Mermaids (Sea Maidens) appear in the folklore of many cultures worldwide, including the Near East, Europe, and Asia.  Mermaids are sometimes depicted as perilous creatures associated with floods, storms, shipwrecks, and drowning. In other folk traditions (or sometimes within the same tradition) they can be benevolent, bestowing boons or falling in love with humans.  The male version of a mermaid is called a merman; the gender-neutral collective noun is merfolk. Various cultures throughout the world have similar figures. 

In some ancient cultures Mermaids were regarded as semi-divine aspects of the Goddess, connected to the sea from which life arises and honored in seaside temples.

The earliest known mermaid legends come from Syria around 1000 B.C. where the Syrian priestess Atargatis dove into  the sea to wash away the shame of an unwanted pregnancy    but the powers there would not allow her give up her great beauty, so only her bottom half became a fish and she kept her top half in human form.  She emerged as the fishtailed goddess.

As myths tend to do, the story changed over time and Atargatis became mixed with Syrian goddess Ashtarte, who is generally considered the counterpart to Greek mythology‘s Aphrodite. Though Aphrodite is rarely portrayed in mermaid form, this evolution of mermaid mythology is what led to Aphrodite’s role in the mythology of Pisces, which clearly has roots in Syrian mythology.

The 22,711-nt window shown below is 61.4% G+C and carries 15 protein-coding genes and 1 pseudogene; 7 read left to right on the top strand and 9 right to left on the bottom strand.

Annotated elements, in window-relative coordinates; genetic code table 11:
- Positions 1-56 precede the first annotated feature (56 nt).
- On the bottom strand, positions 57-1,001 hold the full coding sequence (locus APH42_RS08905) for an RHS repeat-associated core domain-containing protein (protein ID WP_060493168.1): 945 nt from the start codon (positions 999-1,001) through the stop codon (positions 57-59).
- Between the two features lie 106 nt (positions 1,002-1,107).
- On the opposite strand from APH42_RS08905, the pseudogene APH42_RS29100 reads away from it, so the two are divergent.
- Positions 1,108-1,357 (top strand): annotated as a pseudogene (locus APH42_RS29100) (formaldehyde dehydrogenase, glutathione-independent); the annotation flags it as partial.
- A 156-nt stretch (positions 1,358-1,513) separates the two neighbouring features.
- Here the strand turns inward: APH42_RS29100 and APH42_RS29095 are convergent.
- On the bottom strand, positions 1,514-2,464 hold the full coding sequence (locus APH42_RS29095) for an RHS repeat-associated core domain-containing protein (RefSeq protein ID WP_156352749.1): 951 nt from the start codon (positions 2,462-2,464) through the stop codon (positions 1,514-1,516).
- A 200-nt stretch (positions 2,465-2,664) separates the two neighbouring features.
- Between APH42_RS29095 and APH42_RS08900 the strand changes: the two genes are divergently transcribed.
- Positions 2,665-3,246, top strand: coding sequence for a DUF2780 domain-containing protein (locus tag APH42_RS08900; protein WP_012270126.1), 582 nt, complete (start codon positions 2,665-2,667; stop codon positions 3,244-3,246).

In the 2nd century BCE, the Greek historian Lucian reported that the statue of the Great Goddess at the temple of Hieropolis (which is now modern Turkey) had a fishtail instead of legs. In Greece, Aphrodite, the goddess of love, as born from the sea foam and rode to land on a half-scallop shell.

The Sirens of Greek mythology are sometimes portrayed in later folklore as mermaids; in fact in some languages the name sirena is used interchangeably for both creatures. Other related types of mythical or legendary creature are water fairies (e.g. various water nymphs) and selkies.

Many popular tales including legends from the British Isles and the famous Arabian Nights tales identify mermaids in exactly this fashion. In these myths, mermaids would sing to men on ships or shores nearby, practically hypnotizing them with their beauty and song. Those affected would rush out to sea only to be either drowned, eaten, or otherwise sent to their doom.

The evil-intentioned mermaid is not the only way these creatures were seen as dangerous. Some believed that even well-intentioned mermaids would cause great danger to men who believed they saw a woman drowning and would dive into the waters to save them. Other tales suggest that mermaids either forgot or didn’t understand that humans could not breathe underwater, and they would pull them down into the depths of the sea, accidentally drowning them in the process.

In the 1st century CE, Pliny wrote convincingly of the existence of Mermaids, but said that their bodies were ‘rough and scaled all over’. But by the 5th century CE, the bestiary Physiologus described Mermaids in terms that accord fully with their contemporary image. Mermaids are ‘wonderfully shaped as a maid from the navel up and fish from the navel down’.

In Japanese and Chinese legends there were not only mermaids but also sea-dragons and the dragon-wives.